Frustrated man assaulted a police officer after he refused to let him in his home

Chesterfield magistrates' court.
Chesterfield magistrates' court.

A frustrated man who has been looking after a drug-troubled friend with cancer assaulted a police officer after he refused to let him into his home.

Chesterfield magistrates’ court heard on February 26, how Lance Pell, 59, of Ringwood Avenue, Staveley, admitted reaching out and making contact with the officer and causing a scratch to his cheek and nose.

Prosecuting solicitor Neil Hollett said: “Police received a report from a nurse trying to attend to administer medication to a cancer patient staying at the premises.”

Mr Hollett added that the nurse had been refused entry by the defendant so the police were called.

The defendant became abusive, according to Mr Hollett, after two officers attended the property and he refused them entry and he told them he would smash the door in their faces.

Mr Hollett added that the officers stepped forward but Pell raised his left hand and struck one of the officers in the face and his fingers caused a scratch down his cheek and nose.

Pell told police that he had told the nurse the patient was not present and he initially denied assaulting the officer.

The defendant, who has no previous convictions, pleaded guilty to assault by beating after the incident on February 6.

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He told the court: “I am sorry. It was out of character.”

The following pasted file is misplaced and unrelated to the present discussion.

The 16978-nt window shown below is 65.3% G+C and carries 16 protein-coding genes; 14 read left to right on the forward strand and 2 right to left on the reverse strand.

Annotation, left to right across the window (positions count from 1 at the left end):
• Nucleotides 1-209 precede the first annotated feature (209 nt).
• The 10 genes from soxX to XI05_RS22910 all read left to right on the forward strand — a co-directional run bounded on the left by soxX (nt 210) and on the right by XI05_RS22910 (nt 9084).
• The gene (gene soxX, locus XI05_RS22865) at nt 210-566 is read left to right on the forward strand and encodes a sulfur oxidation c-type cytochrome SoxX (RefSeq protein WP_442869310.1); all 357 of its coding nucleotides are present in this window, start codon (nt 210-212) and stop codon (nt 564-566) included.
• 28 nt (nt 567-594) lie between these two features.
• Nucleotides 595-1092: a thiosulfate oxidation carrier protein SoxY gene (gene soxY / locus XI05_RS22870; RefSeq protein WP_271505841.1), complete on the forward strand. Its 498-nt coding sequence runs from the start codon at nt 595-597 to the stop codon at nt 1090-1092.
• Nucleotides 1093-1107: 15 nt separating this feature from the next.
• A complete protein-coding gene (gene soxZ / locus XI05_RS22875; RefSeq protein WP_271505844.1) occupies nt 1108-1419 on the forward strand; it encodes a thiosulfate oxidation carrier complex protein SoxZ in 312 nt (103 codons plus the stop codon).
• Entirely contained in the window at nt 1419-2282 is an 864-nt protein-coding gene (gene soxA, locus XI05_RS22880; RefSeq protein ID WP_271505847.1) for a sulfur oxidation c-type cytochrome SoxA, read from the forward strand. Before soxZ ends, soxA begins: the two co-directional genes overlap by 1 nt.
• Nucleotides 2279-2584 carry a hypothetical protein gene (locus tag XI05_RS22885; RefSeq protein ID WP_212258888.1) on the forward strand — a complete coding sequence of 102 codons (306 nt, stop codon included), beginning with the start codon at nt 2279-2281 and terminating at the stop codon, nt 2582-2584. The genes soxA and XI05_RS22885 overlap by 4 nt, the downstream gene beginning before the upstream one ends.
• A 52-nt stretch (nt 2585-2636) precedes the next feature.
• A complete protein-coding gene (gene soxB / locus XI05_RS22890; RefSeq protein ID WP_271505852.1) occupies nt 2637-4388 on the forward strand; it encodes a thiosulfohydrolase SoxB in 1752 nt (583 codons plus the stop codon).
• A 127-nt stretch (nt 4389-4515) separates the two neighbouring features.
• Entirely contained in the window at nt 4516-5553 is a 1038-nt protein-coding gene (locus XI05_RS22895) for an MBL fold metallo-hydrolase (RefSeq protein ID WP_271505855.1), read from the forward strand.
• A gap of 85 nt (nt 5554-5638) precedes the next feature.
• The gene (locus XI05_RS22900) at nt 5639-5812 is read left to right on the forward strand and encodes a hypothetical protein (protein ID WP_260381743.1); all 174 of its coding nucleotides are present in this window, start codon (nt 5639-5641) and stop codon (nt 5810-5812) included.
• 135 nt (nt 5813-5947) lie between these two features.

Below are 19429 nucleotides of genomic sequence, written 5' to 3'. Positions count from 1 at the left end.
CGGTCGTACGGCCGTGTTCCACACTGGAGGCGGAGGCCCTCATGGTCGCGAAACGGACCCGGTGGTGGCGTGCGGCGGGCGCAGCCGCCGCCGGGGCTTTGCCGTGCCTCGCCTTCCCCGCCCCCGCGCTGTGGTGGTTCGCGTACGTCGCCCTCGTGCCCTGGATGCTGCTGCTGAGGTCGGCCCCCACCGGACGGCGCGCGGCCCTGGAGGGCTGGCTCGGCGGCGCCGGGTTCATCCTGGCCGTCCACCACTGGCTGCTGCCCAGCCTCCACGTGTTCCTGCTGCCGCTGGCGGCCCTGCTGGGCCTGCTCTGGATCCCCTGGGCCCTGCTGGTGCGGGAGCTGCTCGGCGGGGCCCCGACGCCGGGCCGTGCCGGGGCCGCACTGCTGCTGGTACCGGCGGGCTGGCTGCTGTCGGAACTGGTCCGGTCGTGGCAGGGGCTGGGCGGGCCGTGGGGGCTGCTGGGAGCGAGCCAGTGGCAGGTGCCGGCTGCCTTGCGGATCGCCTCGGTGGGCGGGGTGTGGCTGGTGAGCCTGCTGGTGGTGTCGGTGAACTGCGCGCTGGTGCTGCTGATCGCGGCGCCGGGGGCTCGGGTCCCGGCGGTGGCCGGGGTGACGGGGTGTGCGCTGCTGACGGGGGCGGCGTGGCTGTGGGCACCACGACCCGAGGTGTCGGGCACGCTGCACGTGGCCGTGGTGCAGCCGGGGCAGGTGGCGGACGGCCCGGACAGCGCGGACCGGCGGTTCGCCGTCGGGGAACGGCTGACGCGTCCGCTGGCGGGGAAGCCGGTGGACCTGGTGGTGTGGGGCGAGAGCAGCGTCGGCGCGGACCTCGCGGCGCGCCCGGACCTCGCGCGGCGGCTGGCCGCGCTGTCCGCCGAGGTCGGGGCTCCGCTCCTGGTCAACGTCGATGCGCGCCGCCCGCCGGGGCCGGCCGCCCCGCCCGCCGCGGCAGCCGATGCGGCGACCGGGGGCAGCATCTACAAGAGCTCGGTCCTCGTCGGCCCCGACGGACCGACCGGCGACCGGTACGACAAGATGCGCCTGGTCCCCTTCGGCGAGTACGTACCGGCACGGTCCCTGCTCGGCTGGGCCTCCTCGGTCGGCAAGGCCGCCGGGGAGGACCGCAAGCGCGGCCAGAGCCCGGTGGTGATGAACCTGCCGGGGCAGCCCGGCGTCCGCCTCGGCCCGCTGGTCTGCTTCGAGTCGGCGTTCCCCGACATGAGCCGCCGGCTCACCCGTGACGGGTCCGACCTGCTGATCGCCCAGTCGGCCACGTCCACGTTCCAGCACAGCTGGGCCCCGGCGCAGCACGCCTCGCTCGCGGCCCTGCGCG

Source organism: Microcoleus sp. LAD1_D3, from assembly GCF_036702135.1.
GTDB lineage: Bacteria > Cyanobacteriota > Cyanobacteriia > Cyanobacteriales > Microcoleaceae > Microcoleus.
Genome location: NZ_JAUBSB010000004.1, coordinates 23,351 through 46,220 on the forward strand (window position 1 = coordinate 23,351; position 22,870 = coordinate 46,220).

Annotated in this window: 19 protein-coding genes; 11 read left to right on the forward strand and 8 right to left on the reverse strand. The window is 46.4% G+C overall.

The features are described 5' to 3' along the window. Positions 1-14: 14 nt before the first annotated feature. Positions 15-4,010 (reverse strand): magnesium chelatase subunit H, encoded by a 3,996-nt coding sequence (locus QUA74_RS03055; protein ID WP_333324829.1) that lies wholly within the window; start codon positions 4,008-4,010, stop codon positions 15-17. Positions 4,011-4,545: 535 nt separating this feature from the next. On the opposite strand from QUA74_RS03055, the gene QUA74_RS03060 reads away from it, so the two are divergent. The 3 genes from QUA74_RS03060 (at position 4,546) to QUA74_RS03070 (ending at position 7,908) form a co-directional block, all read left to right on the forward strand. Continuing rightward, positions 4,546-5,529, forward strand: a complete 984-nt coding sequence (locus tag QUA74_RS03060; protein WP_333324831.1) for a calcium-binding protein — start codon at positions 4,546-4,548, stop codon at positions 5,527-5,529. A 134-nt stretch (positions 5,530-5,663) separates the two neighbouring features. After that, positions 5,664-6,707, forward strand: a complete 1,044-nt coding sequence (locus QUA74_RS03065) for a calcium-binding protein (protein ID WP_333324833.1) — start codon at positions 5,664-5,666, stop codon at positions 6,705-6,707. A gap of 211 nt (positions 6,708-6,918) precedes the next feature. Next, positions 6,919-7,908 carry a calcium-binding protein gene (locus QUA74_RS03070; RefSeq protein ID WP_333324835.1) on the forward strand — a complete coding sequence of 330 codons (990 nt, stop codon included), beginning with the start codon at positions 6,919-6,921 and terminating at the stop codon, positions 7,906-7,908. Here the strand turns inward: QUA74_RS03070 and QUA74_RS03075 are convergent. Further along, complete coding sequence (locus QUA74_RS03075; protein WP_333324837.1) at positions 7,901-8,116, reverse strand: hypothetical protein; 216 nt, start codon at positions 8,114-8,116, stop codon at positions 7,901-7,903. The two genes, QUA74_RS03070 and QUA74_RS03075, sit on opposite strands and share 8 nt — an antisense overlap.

Pell added that the patient involved is a heroin addict whom he has looked after for 12 years and he was going to take him to hospital but he left the property.

He claimed that he told the nurse the patient was not at his home and that he had gone back to his old ways and he told police the same when they phoned him.

However, Pell said that soon afterwards police in SWAT clothes were shining torches into his home and were shouting the patient’s name before there was a pounding at the door.

He added that he was “driven to the edge of reason” and was “absolutely wired” when he was told the officers were going to forcibly enter the property.

Pell said: “As soon as I heard that - to my shame - I lost it.”

The defendant admitted putting a finger out and there was a scuffle and he admitted using foul language.

Magistrates, who sympathised with Pell’s circumstances, fined him £200 and ordered him to pay a £30 victim surcharge, £85 costs and £75 compensation.